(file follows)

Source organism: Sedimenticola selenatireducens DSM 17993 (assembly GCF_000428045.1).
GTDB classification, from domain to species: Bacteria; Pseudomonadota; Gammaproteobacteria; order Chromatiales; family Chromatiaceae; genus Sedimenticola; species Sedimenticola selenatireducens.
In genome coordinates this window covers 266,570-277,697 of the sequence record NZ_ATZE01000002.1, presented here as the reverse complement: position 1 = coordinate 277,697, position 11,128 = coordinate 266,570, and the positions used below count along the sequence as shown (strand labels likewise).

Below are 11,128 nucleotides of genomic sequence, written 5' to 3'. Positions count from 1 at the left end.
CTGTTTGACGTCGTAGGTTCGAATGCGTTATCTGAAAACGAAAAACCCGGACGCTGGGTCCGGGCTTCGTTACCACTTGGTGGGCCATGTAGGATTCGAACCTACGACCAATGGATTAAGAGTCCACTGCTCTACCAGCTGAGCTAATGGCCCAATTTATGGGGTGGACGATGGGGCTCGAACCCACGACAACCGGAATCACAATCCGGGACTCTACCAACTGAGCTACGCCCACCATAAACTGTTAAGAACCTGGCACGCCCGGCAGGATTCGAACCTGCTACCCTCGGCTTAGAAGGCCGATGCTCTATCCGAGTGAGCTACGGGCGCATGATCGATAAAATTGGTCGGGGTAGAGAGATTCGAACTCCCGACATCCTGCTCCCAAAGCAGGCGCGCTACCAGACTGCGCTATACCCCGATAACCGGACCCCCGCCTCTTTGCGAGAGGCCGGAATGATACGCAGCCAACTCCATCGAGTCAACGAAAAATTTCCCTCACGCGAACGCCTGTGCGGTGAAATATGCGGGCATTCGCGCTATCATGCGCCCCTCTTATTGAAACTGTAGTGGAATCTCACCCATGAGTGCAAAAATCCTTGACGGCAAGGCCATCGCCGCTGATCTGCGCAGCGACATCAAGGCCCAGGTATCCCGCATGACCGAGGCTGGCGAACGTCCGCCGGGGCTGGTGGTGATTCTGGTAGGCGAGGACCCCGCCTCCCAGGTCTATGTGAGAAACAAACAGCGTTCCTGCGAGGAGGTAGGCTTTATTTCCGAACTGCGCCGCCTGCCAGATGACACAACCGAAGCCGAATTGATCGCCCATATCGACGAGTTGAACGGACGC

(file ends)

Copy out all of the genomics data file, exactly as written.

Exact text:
Source organism: Sedimenticola selenatireducens DSM 17993 (assembly GCF_000428045.1).
GTDB classification, from domain to species: Bacteria; Pseudomonadota; Gammaproteobacteria; order Chromatiales; family Chromatiaceae; genus Sedimenticola; species Sedimenticola selenatireducens.
In genome coordinates this window covers 266,570-277,697 of the sequence record NZ_ATZE01000002.1, presented here as the reverse complement: position 1 = coordinate 277,697, position 11,128 = coordinate 266,570, and the positions used below count along the sequence as shown (strand labels likewise).

Below are 11,128 nucleotides of genomic sequence, written 5' to 3'. Positions count from 1 at the left end.
CTGTTTGACGTCGTAGGTTCGAATGCGTTATCTGAAAACGAAAAACCCGGACGCTGGGTCCGGGCTTCGTTACCACTTGGTGGGCCATGTAGGATTCGAACCTACGACCAATGGATTAAGAGTCCACTGCTCTACCAGCTGAGCTAATGGCCCAATTTATGGGGTGGACGATGGGGCTCGAACCCACGACAACCGGAATCACAATCCGGGACTCTACCAACTGAGCTACGCCCACCATAAACTGTTAAGAACCTGGCACGCCCGGCAGGATTCGAACCTGCTACCCTCGGCTTAGAAGGCCGATGCTCTATCCGAGTGAGCTACGGGCGCATGATCGATAAAATTGGTCGGGGTAGAGAGATTCGAACTCCCGACATCCTGCTCCCAAAGCAGGCGCGCTACCAGACTGCGCTATACCCCGATAACCGGACCCCCGCCTCTTTGCGAGAGGCCGGAATGATACGCAGCCAACTCCATCGAGTCAACGAAAAATTTCCCTCACGCGAACGCCTGTGCGGTGAAATATGCGGGCATTCGCGCTATCATGCGCCCCTCTTATTGAAACTGTAGTGGAATCTCACCCATGAGTGCAAAAATCCTTGACGGCAAGGCCATCGCCGCTGATCTGCGCAGCGACATCAAGGCCCAGGTATCCCGCATGACCGAGGCTGGCGAACGTCCGCCGGGGCTGGTGGTGATTCTGGTAGGCGAGGACCCCGCCTCCCAGGTCTATGTGAGAAACAAACAGCGTTCCTGCGAGGAGGTAGGCTTTATTTCCGAACTGCGCCGCCTGCCAGATGACACAACCGAAGCCGAATTGATCGCCCATATCGACGAGTTGAACGGACGC